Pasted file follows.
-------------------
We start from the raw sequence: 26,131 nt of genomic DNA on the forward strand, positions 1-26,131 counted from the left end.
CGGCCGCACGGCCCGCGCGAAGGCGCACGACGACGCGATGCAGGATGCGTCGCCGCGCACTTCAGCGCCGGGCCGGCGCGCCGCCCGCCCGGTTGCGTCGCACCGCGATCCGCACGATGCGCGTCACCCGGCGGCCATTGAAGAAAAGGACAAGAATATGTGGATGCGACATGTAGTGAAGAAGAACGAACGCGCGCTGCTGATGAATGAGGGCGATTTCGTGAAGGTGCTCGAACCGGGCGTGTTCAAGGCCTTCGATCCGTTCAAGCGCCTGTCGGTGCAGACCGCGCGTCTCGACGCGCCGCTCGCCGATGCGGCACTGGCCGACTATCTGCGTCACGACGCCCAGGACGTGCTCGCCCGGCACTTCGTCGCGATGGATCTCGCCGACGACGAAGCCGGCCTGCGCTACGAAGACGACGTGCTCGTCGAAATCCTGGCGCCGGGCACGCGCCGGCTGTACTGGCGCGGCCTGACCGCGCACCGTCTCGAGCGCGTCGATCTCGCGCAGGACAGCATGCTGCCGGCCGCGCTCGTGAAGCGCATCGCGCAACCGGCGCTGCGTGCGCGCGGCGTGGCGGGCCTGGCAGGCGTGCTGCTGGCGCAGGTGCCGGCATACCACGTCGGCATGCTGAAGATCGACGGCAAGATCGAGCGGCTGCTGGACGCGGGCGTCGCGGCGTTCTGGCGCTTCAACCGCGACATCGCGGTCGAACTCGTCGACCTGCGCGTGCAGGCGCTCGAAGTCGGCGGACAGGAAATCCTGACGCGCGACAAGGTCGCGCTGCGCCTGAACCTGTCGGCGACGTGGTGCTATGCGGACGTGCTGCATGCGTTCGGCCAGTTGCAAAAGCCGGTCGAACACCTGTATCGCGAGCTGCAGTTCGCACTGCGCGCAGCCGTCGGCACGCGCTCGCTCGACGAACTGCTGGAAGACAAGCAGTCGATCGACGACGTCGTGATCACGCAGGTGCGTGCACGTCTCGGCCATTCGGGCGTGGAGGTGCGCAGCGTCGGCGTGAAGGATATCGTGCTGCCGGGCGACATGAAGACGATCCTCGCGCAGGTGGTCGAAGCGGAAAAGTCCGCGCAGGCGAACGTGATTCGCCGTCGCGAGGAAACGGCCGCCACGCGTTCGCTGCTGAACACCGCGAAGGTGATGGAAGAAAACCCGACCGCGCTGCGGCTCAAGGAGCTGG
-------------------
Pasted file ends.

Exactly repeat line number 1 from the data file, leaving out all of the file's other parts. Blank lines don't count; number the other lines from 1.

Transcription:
We start from the raw sequence: 26,131 nt of genomic DNA on the forward strand, positions 1-26,131 counted from the left end.